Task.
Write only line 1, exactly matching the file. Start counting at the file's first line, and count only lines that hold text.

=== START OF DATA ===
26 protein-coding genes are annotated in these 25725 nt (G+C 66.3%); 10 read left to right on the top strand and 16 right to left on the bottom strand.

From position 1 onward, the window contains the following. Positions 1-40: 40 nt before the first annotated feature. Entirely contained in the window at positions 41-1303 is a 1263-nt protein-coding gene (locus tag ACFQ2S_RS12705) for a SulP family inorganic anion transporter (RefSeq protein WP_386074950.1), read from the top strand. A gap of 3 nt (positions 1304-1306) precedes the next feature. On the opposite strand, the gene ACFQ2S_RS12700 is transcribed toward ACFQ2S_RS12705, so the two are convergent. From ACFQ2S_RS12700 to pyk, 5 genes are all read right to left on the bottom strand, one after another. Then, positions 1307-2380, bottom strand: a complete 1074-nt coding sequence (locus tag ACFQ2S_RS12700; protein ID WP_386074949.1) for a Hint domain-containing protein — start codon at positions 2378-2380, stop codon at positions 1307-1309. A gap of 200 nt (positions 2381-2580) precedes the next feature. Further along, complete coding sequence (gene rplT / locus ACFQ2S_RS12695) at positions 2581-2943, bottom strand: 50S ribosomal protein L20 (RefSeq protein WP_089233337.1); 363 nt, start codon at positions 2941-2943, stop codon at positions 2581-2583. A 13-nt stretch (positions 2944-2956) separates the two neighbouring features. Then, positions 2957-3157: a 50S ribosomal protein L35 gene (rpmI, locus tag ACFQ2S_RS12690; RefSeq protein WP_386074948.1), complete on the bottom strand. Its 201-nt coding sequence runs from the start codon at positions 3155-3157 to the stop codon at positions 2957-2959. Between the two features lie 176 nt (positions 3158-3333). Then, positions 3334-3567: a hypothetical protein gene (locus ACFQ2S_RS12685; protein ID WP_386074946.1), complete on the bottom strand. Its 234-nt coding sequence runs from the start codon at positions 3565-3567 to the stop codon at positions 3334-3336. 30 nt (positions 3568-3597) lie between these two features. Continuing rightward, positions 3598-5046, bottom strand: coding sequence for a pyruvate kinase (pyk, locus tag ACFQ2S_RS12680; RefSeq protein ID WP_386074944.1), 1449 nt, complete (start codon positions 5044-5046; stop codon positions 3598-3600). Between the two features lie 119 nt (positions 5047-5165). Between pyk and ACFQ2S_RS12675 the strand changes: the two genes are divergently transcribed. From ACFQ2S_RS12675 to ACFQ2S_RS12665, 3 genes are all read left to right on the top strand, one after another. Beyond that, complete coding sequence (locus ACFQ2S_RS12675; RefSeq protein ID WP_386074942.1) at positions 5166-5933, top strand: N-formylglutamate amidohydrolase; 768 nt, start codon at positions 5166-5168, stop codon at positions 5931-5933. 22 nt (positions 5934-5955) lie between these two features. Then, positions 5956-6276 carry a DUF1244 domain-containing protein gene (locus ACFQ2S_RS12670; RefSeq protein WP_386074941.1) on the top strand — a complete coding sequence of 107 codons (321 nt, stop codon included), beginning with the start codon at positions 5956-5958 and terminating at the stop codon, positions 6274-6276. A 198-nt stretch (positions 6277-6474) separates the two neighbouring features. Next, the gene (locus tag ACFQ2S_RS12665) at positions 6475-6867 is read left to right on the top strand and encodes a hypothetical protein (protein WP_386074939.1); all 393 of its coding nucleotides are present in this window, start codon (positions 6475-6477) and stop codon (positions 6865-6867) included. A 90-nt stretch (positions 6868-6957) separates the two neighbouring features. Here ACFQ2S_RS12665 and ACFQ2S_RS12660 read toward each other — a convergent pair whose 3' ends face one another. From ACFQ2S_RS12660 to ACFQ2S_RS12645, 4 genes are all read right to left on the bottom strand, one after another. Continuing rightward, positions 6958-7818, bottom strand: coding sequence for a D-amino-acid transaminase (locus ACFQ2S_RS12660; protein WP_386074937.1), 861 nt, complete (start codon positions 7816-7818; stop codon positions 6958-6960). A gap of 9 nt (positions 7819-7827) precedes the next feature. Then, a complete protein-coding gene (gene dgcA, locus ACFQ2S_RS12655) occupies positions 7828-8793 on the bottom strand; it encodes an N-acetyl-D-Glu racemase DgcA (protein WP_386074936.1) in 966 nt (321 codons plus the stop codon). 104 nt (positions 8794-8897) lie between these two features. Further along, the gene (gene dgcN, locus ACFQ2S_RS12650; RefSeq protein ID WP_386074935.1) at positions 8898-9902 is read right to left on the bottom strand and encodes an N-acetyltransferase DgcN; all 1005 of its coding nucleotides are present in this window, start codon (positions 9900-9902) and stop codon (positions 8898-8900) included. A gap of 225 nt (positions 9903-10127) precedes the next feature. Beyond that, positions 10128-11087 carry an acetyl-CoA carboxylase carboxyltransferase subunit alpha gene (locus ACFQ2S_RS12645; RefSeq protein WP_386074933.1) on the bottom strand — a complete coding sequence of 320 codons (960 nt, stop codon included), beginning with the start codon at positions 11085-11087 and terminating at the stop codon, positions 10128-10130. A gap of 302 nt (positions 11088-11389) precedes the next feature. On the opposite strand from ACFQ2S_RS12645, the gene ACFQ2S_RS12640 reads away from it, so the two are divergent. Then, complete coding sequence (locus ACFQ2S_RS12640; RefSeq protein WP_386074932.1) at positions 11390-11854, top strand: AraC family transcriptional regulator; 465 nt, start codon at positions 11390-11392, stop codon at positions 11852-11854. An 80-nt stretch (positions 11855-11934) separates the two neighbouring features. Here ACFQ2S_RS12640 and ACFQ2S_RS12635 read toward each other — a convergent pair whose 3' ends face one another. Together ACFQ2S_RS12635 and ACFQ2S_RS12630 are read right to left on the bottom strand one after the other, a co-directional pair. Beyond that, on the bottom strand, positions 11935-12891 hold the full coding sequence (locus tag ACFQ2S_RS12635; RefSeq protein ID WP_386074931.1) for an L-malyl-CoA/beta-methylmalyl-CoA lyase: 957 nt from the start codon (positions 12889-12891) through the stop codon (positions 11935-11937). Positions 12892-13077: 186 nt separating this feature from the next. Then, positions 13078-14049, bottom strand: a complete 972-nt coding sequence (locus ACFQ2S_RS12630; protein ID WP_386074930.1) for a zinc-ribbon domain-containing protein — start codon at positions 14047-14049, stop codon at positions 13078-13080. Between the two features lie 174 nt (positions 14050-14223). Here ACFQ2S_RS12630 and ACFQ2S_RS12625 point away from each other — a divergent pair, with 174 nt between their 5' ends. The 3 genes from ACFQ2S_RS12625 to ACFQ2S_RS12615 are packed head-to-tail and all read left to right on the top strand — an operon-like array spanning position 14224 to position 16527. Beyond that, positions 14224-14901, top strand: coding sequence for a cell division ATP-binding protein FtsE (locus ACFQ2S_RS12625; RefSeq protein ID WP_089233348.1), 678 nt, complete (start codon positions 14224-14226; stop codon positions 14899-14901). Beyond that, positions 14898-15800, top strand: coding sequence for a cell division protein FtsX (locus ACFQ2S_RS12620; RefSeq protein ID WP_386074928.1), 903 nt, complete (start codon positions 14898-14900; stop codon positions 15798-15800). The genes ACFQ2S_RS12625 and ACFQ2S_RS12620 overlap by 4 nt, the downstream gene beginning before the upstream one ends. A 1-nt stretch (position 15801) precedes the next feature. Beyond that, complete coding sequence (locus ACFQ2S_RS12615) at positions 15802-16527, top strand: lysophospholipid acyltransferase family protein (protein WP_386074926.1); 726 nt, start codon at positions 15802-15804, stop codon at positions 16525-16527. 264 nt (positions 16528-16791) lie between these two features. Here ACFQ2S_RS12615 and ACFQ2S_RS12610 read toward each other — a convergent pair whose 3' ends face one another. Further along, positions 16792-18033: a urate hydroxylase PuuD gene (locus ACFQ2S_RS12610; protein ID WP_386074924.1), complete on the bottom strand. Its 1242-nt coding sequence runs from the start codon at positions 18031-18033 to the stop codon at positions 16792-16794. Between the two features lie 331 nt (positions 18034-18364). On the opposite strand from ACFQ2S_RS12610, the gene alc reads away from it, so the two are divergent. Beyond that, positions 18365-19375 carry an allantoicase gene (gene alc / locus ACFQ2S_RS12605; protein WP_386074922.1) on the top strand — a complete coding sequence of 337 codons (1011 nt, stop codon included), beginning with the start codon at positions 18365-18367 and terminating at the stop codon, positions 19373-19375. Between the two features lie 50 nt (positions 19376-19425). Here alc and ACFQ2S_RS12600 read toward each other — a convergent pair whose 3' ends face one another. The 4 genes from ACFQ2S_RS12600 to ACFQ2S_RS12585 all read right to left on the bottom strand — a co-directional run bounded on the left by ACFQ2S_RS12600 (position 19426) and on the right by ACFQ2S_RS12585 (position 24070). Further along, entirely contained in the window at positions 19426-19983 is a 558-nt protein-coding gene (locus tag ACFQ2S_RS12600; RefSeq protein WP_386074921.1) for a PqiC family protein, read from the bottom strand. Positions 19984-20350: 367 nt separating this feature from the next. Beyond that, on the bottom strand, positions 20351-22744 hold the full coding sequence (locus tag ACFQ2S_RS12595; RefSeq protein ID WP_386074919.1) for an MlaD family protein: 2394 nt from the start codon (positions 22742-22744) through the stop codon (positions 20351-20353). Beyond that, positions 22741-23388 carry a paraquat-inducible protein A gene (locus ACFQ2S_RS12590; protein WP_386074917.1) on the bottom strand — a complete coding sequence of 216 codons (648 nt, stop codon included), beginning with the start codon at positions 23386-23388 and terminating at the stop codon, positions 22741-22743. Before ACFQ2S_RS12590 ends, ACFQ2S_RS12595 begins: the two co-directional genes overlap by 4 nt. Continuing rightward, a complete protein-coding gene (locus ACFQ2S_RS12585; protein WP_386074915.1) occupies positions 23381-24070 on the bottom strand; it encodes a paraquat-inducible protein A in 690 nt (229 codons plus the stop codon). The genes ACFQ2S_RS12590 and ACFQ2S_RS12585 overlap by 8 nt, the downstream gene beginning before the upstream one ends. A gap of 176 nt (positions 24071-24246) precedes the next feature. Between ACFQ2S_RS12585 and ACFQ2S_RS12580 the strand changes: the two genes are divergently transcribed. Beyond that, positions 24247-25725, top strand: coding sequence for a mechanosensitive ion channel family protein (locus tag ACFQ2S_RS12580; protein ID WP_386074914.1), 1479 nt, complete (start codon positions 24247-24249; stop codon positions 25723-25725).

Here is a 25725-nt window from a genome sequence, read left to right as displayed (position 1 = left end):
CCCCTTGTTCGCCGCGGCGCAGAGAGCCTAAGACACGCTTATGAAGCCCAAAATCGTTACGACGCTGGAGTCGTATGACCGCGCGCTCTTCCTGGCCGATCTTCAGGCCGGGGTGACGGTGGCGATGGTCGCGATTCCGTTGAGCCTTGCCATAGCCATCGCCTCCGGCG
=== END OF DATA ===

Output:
26 protein-coding genes are annotated in these 25725 nt (G+C 66.3%); 10 read left to right on the top strand and 16 right to left on the bottom strand.